The way this guy found this was noticing PCI bus errors on his system around the same time the bug was active on his client. Don't ask me how he thought to look, or why he was looking... but I don't think anyone would had thought to even check that. He narrowed down the issue to HPET and found a way to check for drift issues using Wintimertester (which I think came from an audio enthusiast forum trying to figure out DSP timing problems for high end audio systems). HPET has been kind of notorious ever since, as I've seen it come up occasionally in other game forums dealing with FPS issues. Disabling it leads to an FPS drop..... But in PS2's case, it also mitigates the No Damage bug and other dsync issues almost completely. Not all systems were affected by this; but a number of popular motherboards were found to be a trend in this issue, but not entirely consistent. Prior to this discovery, there was community lead research that suggested overclocks may be contributing to the rate of decay. But since underclocking wasn't enough to extend playtime by significant amount, and affected FPS in some systems, it wasn't considered viable as a work around. In hindsight, since HPET works off a chip in the south bridge, it sort of makes sense... but wouldn't be particularly useful.

    Keep in mind that popular benchmarking software never came close to discovering any of these kinds of anomalies under their most brutal stress modes, since they probably aren't even looking for them. On top of which, not that long ago it was discovered GPU manufacturers were doctoring drivers to give better Benchmark scores; something that compromises the integrity of Benchmarks and methodology. Benchmarking and Gaming performance were never easy to begin with...... but with the level of trust and quality from once highly regarded studios completely tanking, even seasoned gamers are having a very hard time navigating the seemingly endless stream of issues to get a proper handle on whats going on with hobby. Gaming as an industry has become worth too much money, and its attracted all the problems that come with it.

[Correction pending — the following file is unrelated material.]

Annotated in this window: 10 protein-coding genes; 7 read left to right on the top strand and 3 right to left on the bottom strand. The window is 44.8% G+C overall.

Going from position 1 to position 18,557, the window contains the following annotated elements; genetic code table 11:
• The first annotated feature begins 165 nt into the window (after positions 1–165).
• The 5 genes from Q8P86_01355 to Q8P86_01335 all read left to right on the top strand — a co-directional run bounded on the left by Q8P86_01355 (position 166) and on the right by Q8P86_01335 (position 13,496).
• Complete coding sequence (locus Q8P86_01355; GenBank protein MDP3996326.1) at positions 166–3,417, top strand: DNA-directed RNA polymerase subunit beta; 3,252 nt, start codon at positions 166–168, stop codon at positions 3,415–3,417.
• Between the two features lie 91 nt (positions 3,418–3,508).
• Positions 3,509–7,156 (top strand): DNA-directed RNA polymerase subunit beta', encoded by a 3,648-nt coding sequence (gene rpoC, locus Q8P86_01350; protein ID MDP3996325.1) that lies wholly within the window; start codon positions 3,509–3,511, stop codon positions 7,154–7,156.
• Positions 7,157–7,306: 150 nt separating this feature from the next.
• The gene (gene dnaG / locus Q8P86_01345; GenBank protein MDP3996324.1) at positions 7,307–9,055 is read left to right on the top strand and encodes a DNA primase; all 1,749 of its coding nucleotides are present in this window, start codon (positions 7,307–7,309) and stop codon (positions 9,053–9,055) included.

• Daddicus.6128Daddicus.6128 Member ✭✭✭✭
    edited November 6, 2019

    I build my own computers, and I STILL don't overclock them. You really have to know what you're doing to overclock, and the people who know what they're doing ... don't.

    Overclocking by an OEM is really not acceptable, either. They only do it to meet some crazy benchmark test specs, not because it's right. I would look twice at any card that advertised itself as overclocked. But, since it was the OEM who did it, I apologize for being so blunt earlier.

  • vesica tempestas.1563vesica tempestas.1563 Member ✭✭✭✭
    edited November 6, 2019

    As described above, testing software can only simulate and approximate a real game load, it's all about finding a spot where there is a strong probability that your system is stable, and making sure it's not a bit of confirmation bias going on. Especially with old systems, getting a good chip and taking advantage of a 20% boost in speed is worth it (for example) . In new Higher performing systems getting performance boosts may not be nessassary. I allways overclock (carefully) as I find it fun, and 7 years I have not seen issues in GW2 and play for hours on end at times, so it's certainly possible.

    To give an idea, at default speeds I'm at 30 fps in lion arch on my old system, 34-35 when overclocked - at that fps, it matters, or at least feels like it's better :)